Third lymphocyte lineage shows its mettle
B lymphocytes, a type of white blood cell that is responsible for antibody production, have been at the heart of immunotherapy for decades. In the 1970s, a breakthrough way of producing ‘immortal’ B cell ‘hybridomas’ enabled researchers to produce vast quantities of antibodies for a particular target of interest. This paved the way to lifesaving antibody therapies such as Herceptin® (trastuzumab), which treats certain types of breast cancer (specifically, ‘HER2-receptor positive’ breast cancer) by binding to the HER2 receptor.
T lymphocytes, another type of white blood cell, are classed either as ‘alpha/beta T cells’, or ‘gamma/delta T cells’, depending on whether their T cell receptors (TCRs) are composed of alpha and beta chains, or gamma and delta chains. These classes diverged from each other in the distant past, and thereby constitute separate lymphocyte lineages. T cells can directly kill infected or cancerous tissues when they bind to diseased cells via their TCRs. Certain types of leukaemia can now be treated with cultured populations of alpha/beta T cells engineered to express a cancer-targeting TCR. For instance, a treatment called ‘tisagenlecleucel’ (marketed as Kymriah®) takes the patient’s own alpha/beta T cells, genetically engineers them to express a modified TCR that targets the leukaemia, expands their numbers and then re-infuses them to the patient.
To date, gamma/delta T cells (which are far less abundant than their alpha/beta cousins) have been found to be safe for administration to cancer patients – but largely ineffective. However, that could be about to change following a paper by Wu and Kyle-Cezar et al published in Science Translational Medicine[i], which identifies and characterises a subpopulation of gamma/delta T cells in breast tissue samples from women with ‘triple negative breast cancer’ (TNBC), a particularly deadly cancer with a historical median survival of ~18 months in the metastatic setting and a poor response to current immunotherapies.
Unlike other breast cancers, TNBCs have prominent immune infiltrates, which suggests an ongoing immunosurveillance. “We recognized that a greater understanding of the immune ecology may open new immunotherapeutic strategies”, says Wu.
The team, led by Professor Adrian Hayday at King’s College London and the Francis Crick Institute, employed several novel techniques to study gamma-delta T-cells that they found residing in the TNBCs. “We showed they can independently detect and kill cancer cells and secrete IFN-gamma to help other immune cells do the same.” Using next-generation sequencing, they showed that a particular subset of gamma/delta T cells, called ‘V-delta-1 T-cells’ were enriched in patients with good prognostic outcome, whilst other gamma-delta T-cells were not. “This degree of granularity in defining gamma-delta T-cell subsets in clinical samples is unprecedented”, says Wu. “Proving that these special cells are present in human breast tissue is an exciting first,” said Kyle-Cezar, joint lead author of this paper. “We knew from animal model studies that gamma/delta cells might play an important role in killing tumours, but this is the first clear evidence that they may do so in human breast cancer. The discovery opens the door to look at new ways we may be able to tackle this devastating disease.”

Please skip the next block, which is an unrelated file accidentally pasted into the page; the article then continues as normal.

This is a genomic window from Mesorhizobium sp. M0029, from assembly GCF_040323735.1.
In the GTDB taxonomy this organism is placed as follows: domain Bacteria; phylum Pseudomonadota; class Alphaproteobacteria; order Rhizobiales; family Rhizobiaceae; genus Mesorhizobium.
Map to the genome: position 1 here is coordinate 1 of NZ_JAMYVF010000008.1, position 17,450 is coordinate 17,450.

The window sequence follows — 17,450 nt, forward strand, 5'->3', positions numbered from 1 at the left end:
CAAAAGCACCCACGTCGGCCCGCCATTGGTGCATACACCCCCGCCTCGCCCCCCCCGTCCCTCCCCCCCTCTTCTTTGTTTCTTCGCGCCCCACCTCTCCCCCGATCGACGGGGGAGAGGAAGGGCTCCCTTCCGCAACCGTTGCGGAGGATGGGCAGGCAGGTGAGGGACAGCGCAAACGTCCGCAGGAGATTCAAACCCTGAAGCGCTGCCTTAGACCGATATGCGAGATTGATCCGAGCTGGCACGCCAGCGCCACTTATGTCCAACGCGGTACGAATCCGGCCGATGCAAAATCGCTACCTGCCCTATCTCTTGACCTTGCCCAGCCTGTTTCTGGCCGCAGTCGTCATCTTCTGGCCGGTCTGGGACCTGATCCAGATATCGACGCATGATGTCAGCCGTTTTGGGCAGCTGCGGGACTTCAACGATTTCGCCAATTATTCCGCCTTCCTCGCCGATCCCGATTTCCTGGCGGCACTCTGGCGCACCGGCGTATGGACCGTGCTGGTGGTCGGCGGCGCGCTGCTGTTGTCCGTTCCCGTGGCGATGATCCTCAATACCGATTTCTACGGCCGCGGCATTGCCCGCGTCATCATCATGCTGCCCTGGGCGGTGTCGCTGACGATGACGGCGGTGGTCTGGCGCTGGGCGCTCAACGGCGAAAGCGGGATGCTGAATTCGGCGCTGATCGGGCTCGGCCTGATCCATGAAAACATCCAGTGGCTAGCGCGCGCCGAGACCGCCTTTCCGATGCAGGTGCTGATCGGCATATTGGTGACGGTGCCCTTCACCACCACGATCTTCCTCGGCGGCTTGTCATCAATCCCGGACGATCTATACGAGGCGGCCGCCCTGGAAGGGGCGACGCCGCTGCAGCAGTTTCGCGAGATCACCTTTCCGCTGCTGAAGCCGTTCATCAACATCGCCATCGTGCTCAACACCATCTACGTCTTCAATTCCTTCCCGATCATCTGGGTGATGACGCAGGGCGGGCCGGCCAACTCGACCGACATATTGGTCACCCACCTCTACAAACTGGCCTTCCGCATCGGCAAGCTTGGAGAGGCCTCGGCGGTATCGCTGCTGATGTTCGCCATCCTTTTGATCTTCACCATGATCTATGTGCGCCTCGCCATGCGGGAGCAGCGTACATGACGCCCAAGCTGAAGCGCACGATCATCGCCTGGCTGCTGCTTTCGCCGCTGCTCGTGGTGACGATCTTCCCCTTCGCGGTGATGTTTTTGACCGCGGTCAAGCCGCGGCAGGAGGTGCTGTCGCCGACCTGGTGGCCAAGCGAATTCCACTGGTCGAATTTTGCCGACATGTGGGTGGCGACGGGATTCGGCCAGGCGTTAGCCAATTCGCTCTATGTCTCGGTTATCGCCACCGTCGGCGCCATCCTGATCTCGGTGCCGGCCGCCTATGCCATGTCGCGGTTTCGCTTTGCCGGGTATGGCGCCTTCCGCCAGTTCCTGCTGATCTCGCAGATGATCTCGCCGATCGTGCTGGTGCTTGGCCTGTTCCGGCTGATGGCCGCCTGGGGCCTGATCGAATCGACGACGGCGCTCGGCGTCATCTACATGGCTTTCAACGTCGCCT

Noting that other subtypes of gamma/delta T cells had been used in prior, ultimately ineffective, early phase clinical studies, Wu said “Our study points towards a new, as yet untapped resource, namely V-delta-1 T-cells, which may provide patient benefit either independently or combined with current and future immunotherapies. Additionally, the presence of V-delta-1 T-cells may be a predictive biomarker for patients who may benefit from other immunotherapies.”
Besides opening up a new avenue for immunotherapy (based on the ‘third lypmphocyte lineage’), Wu and Kyle-Cezar’s findings also suggest an interesting mechanism by which the gamma/delta T cells might exert their anticancer effects. In contrast to alpha/beta T cells, which see cancer specific mutant proteins via their adaptive TCRs, before exerting their cytotoxic (cell-killing) effects, the gamma/delta T cells identified by Wu and Kyle-Cezar et al instead use conserved innate immune receptors to detect cancer cells independently.
[i] An innate-like Vδ1+ γδ T cell compartment in the human breast is associated with remission in triple-negative breast cancer, Science Translational Medicine, 09 Oct 2019 https://stm.sciencemag.org/content/11/513/eaax9364.editor-summary
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